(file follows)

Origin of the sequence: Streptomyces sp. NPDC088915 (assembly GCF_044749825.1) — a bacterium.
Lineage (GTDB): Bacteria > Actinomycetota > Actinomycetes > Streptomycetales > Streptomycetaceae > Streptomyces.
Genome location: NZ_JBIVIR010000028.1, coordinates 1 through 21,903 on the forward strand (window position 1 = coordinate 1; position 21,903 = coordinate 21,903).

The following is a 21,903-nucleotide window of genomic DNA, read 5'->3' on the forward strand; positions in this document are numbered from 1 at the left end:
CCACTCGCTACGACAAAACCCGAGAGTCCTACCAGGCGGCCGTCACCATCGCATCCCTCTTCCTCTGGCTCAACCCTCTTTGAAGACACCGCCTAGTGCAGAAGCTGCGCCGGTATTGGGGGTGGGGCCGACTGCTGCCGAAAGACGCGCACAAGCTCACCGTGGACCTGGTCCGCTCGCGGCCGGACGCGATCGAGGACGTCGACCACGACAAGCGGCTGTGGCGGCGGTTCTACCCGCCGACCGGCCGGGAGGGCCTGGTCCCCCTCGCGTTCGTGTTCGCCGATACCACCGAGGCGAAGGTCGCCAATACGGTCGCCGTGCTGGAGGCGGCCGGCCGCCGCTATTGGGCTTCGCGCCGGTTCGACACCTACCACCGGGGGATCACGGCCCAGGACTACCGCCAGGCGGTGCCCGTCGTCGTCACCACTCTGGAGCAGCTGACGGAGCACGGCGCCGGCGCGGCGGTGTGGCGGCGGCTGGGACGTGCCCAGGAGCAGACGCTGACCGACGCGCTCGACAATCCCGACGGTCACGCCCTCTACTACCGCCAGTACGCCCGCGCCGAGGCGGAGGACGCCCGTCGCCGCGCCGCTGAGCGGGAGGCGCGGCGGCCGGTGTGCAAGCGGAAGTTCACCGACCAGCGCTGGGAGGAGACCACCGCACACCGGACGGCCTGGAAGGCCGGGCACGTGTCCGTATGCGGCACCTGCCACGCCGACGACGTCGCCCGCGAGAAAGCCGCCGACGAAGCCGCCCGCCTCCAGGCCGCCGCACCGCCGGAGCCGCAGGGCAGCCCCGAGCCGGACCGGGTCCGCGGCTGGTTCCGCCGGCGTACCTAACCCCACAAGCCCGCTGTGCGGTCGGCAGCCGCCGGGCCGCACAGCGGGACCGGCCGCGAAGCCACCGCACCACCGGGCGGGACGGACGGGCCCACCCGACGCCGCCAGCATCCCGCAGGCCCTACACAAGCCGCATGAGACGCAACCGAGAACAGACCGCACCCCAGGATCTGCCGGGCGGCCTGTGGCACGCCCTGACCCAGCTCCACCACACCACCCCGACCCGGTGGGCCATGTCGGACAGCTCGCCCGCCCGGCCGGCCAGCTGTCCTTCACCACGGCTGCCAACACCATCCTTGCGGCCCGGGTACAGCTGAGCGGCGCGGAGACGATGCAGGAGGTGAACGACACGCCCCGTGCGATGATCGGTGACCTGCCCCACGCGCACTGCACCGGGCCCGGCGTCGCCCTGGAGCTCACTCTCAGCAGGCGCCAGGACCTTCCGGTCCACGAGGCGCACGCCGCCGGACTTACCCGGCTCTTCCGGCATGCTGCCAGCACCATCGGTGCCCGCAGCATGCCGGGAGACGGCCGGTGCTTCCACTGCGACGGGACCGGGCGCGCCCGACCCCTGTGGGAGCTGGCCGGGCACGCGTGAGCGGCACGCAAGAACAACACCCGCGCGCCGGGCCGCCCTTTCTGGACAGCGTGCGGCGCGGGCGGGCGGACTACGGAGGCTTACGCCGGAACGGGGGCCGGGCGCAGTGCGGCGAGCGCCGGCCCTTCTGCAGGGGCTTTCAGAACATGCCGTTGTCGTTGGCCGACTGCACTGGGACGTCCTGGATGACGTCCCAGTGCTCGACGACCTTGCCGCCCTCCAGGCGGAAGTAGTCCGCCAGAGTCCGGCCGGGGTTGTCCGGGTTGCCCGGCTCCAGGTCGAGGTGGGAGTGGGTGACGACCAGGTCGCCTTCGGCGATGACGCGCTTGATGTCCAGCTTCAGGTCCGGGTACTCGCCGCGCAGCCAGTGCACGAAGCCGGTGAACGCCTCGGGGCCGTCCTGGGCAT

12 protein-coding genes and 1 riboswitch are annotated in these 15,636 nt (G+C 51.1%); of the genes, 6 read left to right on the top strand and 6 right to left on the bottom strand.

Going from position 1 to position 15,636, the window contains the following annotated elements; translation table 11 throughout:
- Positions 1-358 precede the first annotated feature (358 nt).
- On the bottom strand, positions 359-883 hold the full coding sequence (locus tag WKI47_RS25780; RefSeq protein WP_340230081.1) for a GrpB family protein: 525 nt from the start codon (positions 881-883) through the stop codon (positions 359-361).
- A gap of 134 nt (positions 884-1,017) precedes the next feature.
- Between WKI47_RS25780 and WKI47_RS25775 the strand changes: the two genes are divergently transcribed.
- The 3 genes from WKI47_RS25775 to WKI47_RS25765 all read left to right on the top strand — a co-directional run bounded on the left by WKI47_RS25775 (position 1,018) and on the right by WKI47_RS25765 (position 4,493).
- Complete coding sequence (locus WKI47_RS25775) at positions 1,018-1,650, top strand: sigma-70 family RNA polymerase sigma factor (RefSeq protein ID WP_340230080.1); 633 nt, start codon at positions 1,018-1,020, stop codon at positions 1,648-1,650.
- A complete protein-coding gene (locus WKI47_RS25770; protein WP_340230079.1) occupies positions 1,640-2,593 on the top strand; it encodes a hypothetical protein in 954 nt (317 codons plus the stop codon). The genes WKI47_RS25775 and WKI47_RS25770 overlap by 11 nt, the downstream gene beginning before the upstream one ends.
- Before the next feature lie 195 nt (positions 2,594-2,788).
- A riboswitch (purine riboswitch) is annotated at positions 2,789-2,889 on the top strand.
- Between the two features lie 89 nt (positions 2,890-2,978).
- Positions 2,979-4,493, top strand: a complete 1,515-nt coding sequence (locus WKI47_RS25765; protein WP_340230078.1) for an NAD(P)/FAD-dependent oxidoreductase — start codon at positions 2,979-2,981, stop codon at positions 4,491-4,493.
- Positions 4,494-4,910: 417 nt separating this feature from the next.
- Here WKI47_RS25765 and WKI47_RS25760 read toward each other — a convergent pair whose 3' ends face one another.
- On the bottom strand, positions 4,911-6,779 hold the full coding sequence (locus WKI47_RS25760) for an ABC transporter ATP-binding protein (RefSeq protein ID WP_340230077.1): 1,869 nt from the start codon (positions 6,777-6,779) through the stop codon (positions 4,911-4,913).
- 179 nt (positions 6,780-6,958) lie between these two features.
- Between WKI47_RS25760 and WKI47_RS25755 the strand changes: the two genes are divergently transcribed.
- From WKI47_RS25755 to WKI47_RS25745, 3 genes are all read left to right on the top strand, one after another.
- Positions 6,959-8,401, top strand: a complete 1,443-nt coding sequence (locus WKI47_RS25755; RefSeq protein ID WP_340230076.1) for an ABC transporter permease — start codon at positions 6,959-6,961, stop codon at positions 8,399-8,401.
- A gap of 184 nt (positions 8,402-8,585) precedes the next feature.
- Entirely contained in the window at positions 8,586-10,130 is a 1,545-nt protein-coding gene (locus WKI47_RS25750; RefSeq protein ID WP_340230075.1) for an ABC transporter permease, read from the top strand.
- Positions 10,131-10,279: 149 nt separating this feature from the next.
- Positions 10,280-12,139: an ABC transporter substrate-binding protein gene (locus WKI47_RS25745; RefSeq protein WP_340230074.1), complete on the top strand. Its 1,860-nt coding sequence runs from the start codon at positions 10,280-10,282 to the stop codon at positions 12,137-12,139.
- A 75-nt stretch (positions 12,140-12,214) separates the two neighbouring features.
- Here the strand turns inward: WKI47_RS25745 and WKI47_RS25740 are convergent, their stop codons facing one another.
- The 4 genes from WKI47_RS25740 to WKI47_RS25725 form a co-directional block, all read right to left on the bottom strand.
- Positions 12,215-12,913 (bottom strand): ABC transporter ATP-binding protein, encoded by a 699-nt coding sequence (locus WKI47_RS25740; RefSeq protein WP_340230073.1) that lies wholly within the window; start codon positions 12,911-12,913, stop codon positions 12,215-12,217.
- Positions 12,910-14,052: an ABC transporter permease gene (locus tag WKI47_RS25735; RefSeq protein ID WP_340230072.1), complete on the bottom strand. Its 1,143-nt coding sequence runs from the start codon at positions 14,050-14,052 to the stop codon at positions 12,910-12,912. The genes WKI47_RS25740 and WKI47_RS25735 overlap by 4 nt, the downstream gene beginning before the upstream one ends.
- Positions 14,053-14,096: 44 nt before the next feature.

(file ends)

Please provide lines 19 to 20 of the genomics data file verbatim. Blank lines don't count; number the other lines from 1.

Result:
- Positions 4,494-4,910: 417 nt separating this feature from the next.
- Here WKI47_RS25765 and WKI47_RS25760 read toward each other — a convergent pair whose 3' ends face one another.